“I can’t.  My roommate is paralyzed. He won’t get up. He can’t get up, you have to help me,'” said the female resident. Barnhouse quickly realized she was the only one who could help and ran into the burning apartment.

Barnhouse darted past the flaming kitchen and headed towards the back bedrooms where she found 77-year-old Louis Burton sitting in an office chair.  Barnhouse put a robe over Burton’s face to protect him from the smoke and started pulling the chair toward the front door. At that point, the smoke was so thick that she closed her eyes and followed the sound of the female resident’s voice to safety.

“For her, it was incredibly dangerous, without her the victim wouldn’t have been alive potentially,” said Billy Small, Contra Costa County Fire Protection District.

Community Service Award-San Damiano Retreat (Danville)
Last year’s Camp Fire was the deadliest and most devastating wildfire in California history to date.  The fact that it occurred shortly before the holiday season was a cruel reality for the residents who lived in the fire area that destroyed over 18,800 structures. High in the hills above Danville, the San Damiano Retreat Center is usually closed during the Christmas week, but the friars decided to open their 78-bedroom center to Camp Fire victims to come and stay and over 40 families accepted.

Jeremy Feske and his family had been living in a camper since losing their home in the Camp Fire.  However, for a few days, they had their bedrooms and free time to spend playing board games.  They also got free food, free clothes, and free amenities, like toiletries – all donated by local groups. A nearby salon even offered free haircuts, and a therapist offered free massages.

Much of the facility is staffed by volunteers like Cher Orio of Pleasanton. She said she and husband decided to skip their holiday vacation and instead spend time here.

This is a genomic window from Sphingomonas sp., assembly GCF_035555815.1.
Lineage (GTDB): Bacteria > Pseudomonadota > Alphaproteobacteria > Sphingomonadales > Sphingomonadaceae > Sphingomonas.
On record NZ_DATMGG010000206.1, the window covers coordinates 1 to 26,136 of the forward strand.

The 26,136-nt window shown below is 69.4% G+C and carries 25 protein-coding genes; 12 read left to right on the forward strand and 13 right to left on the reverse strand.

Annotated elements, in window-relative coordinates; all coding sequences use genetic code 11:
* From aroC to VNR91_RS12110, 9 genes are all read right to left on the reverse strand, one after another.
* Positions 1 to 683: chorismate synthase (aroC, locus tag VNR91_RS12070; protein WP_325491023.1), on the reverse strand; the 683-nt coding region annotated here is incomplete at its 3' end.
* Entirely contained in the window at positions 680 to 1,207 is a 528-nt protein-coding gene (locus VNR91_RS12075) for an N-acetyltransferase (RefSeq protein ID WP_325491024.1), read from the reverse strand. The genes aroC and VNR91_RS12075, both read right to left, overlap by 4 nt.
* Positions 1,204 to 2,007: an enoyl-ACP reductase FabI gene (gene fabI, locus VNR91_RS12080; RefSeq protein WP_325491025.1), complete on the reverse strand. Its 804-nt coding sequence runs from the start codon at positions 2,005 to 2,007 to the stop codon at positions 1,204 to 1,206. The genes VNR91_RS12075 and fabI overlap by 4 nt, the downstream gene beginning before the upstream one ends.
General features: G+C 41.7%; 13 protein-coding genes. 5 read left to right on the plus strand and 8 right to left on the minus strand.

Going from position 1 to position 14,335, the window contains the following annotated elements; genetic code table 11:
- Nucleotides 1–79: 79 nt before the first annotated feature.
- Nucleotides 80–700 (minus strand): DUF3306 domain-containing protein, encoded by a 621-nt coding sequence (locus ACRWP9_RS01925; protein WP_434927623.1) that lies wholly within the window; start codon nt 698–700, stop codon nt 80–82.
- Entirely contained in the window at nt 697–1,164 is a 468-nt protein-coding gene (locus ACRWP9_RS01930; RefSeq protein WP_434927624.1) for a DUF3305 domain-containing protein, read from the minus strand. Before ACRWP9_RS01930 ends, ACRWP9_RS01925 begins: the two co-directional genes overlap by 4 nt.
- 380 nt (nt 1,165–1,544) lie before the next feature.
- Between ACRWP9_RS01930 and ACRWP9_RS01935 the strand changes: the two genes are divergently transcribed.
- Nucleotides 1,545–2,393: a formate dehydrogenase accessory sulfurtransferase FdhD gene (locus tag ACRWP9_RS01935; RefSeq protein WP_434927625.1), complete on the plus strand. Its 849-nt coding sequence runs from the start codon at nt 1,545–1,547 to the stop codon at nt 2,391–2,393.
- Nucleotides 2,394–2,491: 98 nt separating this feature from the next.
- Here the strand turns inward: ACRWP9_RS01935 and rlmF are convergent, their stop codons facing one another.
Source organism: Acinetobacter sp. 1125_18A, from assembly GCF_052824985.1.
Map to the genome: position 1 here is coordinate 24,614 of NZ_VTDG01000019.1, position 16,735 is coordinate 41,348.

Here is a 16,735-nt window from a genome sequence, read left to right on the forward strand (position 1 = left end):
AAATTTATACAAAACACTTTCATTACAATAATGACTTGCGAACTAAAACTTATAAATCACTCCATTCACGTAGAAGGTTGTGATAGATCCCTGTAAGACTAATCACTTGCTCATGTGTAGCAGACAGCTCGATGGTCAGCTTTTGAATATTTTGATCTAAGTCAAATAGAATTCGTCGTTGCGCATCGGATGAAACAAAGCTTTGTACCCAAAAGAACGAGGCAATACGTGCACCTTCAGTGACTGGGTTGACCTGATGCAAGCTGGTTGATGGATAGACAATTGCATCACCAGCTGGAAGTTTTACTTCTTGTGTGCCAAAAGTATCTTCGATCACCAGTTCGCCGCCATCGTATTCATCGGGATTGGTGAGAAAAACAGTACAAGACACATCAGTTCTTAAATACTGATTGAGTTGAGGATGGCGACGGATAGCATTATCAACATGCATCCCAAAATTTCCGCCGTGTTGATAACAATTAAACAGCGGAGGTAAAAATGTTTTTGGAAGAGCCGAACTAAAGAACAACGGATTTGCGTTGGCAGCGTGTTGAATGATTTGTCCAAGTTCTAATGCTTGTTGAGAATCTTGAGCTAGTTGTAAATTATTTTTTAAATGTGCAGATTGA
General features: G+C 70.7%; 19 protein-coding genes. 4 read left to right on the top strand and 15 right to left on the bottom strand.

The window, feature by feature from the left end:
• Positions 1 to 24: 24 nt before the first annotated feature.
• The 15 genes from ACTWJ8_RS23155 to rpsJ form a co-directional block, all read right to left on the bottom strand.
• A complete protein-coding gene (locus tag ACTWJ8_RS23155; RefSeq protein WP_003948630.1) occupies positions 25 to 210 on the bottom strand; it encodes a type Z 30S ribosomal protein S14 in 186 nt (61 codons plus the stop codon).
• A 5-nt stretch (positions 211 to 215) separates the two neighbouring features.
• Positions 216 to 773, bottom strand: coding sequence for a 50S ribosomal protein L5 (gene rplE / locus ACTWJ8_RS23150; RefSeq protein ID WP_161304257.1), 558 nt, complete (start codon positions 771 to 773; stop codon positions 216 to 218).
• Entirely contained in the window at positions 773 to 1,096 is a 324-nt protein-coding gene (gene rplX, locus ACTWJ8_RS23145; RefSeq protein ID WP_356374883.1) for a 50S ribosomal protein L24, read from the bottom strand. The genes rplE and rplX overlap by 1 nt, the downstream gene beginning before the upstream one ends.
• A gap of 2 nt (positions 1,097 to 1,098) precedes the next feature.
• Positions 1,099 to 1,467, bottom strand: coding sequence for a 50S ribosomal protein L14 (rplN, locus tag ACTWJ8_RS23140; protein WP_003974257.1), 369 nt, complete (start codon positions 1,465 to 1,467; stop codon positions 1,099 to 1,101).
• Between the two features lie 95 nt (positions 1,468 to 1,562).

“People lost everything. It’s devastating. We have to volunteer and be with these people and help out,” explains Orio.

JOIN US TO #ENDHOMEFIRES Working smoke alarms can cut the risk of dying in a home fire by half, yet one in 10 adults reported not purchasing an alarm because of the expense. Also, nearly half of those surveyed said they’ve disconnected an alarm or taken the batteries out when it went off.

That’s why the Red Cross is seeking volunteers for the upcoming Sound the Alarm home fire safety and smoke alarm installation events below. People can register now at to help install free smoke alarms and raise funds for lifesaving services.

  • April 27, 2019, 9 a.m. to 3 p.m.: Pacheco
  • May 1, 2019, 9 a.m. to 3 p.m.: Antioch
  • May 4, 2019, 9 a.m. to 3 p.m.: Richmond

Sound the Alarm
, home fire safety, and smoke alarm installation events is a part of the Home Fire Campaign, which the Red Cross launched in 2014 to reduce fire deaths and injuries. So far, nationwide, it has reached more than 1.7 million people and saved more than 500 lives.  This spring, the American Red Cross is rallying thousands of volunteers and partners to install 100,000 free smoke alarms nationwide and help families create home fire escape plans in three weeks.

About American Red Cross of the Bay Area: The American Red Cross shelters, feeds, and provides emotional support to victims of disasters; supplies about 40 percent of the nation’s blood; teaches skills that save lives; provides international humanitarian aid; and supports military members and their families. The Red Cross is a not-for-profit organization that depends on volunteers and the generosity of the American public to perform its mission.

For more information, please call 1-888-4-HELP-BAY (1-888-443-5722) or visit to learn more. You may also find us on Facebook and Twitter.